The UK’s position in Brexit negotiations is “really dangerous”, Scotland’s Brexit Secretary said.

Mike Russell claimed that a Canada-style trade deal will cost everyone in the UK money.

Speaking on the BBC’s Good Morning Scotland programme, the Cabinet Secretary – who announced on Sunday he would not stand as an MSP again at next year’s Holyrood elections – said such a final deal would be “disruptive”.

Negotiators from the UK and the European Union will meet on Monday for the first round of talks on the future relationship between the two.

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According to its negotiating mandate published last week, the UK Government will push the bloc for a deal similar to the one negotiated with Canada which came into force in 2017.

The deal limits tariffs on exported goods between the bloc and the North American country, as well as increasing export quotas.

However, the EU’s chief negotiator Michel Barnier is hoping to persuade the UK team to sign up to a number of level playing field rules which will be set in Brussels, along with few changes in fishing quotas and access to waters for European vessels.

Mr Russell said: “There’s a difference between talking tough and talking in a ludicrous fashion.

“What we’ve had from the negotiating mandate is something so far away from what people thought Brexit would be to be really dangerous.

“I’ll be making a statement in Parliament about this week, but in reality the type of Brexit that the UK is now talking about – which it wants, this is not talking tough, it says it wants a Canada-style trade deal – is very, very bad indeed, very disruptive.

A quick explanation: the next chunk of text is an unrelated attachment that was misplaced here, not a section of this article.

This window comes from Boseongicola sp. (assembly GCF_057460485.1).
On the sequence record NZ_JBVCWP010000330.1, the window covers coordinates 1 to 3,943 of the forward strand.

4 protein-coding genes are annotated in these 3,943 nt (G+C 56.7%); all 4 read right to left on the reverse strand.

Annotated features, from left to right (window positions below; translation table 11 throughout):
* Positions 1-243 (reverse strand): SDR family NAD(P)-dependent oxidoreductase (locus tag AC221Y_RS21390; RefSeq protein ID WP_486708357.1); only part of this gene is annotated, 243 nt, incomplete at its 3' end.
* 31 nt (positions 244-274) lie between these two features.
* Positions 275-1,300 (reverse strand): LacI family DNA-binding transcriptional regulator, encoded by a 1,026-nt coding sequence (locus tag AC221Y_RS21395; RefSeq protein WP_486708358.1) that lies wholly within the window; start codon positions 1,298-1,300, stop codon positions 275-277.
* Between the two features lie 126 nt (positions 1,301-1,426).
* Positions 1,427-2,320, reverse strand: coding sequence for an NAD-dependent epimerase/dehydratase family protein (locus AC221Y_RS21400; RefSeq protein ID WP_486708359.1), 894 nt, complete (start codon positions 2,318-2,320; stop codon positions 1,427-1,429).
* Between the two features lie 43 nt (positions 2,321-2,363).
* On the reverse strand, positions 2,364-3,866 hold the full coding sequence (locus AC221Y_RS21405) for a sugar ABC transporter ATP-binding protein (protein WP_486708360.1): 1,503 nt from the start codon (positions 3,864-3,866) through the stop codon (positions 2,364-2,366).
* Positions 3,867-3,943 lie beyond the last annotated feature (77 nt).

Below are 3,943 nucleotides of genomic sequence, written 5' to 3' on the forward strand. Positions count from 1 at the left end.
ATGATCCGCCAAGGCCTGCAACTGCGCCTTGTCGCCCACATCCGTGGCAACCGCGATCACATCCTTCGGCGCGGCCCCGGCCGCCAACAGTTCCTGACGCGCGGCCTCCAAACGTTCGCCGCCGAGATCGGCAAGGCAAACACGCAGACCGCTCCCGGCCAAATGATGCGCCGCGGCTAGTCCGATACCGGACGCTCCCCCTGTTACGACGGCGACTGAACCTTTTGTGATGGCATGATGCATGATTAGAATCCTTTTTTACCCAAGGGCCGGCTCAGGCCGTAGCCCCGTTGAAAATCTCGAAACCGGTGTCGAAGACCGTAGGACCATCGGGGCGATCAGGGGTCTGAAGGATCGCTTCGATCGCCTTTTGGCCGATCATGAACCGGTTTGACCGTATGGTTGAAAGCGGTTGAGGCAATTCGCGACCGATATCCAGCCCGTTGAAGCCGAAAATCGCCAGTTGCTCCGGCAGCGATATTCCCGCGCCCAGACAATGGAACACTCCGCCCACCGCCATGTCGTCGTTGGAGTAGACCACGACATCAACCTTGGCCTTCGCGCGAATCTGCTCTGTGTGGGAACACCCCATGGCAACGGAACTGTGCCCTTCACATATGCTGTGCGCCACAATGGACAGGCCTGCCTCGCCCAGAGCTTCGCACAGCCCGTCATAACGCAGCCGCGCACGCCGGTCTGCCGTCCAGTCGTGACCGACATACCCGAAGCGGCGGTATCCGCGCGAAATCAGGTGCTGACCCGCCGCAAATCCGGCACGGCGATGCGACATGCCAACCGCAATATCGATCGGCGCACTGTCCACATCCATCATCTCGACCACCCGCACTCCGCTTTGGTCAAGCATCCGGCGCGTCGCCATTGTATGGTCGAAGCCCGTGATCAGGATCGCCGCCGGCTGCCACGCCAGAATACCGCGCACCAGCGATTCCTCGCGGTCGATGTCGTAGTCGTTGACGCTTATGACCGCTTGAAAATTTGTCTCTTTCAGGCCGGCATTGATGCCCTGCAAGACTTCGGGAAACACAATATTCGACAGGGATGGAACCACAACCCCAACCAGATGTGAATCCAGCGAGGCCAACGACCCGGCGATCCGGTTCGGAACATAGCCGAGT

“We know, we actually know, it’s not a guess what damage that will do to the economy and to Scotland and it will cost every single one of us money from now on.”

Over the weekend, Mr Russell announced he was the latest MSP planning to stand down at the next election, saying he will be 72 at the end of the next parliament and that someone younger may be able to do a better job.

He joined SNP colleagues Gail Ross, Stewart Stevenson and James Dornan in announcing plans to quit as party bosses have asked MSPs to confirm if they plan to stand again by Friday.

Green MSP John Finnie, former Scottish Conservative leader Ruth Davidson and Labour MSP Neil Findlay have also announced plans to leave Holyrood next year.

In a statement released alongside her announcement, Ms Ross said the Scottish Parliament had to work harder to support rural MSPs by instituting video conferencing and remote voting.

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Mr Russell echoed Ms Ross’s calls, saying: “I think the parliament should be looking at this, perhaps the current Presiding Officer should begin this process and a new one should conclude it.

“There may be ways to assist, particularly extreme rural constituencies and those who represent them.

“The parliament has been really good at looking at rurality, it’s been very good at trying to be a ‘family-friendly parliament’, but the job is never done and I think it should continue to be done.”